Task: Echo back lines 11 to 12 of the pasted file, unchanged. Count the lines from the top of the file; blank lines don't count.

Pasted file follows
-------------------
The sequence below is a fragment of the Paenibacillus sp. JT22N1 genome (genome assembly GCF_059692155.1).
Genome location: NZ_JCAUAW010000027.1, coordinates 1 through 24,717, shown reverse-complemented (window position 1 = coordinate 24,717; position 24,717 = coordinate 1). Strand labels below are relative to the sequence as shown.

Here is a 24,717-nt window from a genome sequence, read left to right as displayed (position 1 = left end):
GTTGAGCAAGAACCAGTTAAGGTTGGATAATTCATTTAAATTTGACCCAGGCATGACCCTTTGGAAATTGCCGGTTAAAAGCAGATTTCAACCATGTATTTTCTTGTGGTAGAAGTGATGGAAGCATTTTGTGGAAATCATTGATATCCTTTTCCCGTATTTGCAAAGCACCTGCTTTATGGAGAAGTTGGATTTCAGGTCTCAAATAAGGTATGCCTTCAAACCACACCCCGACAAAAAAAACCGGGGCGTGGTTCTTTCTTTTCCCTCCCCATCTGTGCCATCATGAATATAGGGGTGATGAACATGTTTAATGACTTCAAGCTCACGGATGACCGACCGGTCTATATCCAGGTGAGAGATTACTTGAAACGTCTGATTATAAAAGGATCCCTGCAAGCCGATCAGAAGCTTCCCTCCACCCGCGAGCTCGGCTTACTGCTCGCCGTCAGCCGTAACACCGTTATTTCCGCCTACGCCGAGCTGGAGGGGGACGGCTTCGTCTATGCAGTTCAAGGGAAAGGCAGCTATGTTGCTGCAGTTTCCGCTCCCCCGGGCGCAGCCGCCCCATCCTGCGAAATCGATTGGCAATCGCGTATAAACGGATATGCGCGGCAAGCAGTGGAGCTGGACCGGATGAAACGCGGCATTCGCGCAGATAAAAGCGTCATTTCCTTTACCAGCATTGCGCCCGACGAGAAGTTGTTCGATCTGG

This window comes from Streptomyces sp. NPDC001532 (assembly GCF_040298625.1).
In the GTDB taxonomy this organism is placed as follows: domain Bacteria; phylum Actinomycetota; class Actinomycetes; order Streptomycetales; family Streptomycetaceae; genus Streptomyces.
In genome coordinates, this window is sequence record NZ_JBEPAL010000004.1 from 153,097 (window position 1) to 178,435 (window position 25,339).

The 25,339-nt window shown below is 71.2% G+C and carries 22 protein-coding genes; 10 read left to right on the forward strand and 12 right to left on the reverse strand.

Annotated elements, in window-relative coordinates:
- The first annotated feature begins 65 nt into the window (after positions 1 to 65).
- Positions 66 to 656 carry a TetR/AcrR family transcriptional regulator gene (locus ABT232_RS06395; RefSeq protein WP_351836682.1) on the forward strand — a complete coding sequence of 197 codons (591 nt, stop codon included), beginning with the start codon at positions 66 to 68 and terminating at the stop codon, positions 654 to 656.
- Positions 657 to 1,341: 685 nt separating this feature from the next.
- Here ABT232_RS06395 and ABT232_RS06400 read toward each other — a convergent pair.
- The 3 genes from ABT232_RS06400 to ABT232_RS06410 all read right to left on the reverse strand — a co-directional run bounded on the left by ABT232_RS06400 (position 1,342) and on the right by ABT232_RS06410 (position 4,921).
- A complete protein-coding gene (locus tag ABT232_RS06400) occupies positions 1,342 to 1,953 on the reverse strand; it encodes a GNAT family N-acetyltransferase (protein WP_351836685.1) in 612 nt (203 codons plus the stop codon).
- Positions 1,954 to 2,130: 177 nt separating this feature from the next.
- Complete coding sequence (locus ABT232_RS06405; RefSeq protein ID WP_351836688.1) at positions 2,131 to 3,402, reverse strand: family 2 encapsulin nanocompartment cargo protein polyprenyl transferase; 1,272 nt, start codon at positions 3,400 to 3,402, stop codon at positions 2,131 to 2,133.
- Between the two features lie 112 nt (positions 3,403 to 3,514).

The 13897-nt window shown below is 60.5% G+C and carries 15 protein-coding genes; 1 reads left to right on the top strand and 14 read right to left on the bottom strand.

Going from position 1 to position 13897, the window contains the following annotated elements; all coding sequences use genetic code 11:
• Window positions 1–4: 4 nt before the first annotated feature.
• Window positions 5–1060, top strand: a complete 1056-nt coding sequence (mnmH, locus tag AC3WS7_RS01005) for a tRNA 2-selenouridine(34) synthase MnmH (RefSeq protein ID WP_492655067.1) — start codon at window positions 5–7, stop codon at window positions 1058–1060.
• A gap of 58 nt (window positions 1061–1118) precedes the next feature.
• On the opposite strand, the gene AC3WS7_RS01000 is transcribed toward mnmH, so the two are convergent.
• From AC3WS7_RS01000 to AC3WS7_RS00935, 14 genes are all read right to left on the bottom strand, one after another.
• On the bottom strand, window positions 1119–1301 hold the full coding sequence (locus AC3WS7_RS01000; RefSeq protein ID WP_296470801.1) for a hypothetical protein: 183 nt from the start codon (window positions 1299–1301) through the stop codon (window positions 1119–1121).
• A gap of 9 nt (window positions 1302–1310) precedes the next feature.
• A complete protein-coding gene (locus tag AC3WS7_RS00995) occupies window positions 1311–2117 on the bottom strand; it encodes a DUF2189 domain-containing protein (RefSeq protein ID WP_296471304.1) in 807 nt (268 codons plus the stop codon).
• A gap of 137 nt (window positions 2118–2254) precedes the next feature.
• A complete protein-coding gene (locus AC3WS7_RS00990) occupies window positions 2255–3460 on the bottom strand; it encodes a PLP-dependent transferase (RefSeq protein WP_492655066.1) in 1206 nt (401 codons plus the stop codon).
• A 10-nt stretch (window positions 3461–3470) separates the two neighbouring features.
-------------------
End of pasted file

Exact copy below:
- Positions 66 to 656 carry a TetR/AcrR family transcriptional regulator gene (locus ABT232_RS06395; RefSeq protein WP_351836682.1) on the forward strand — a complete coding sequence of 197 codons (591 nt, stop codon included), beginning with the start codon at positions 66 to 68 and terminating at the stop codon, positions 654 to 656.
- Positions 657 to 1,341: 685 nt separating this feature from the next.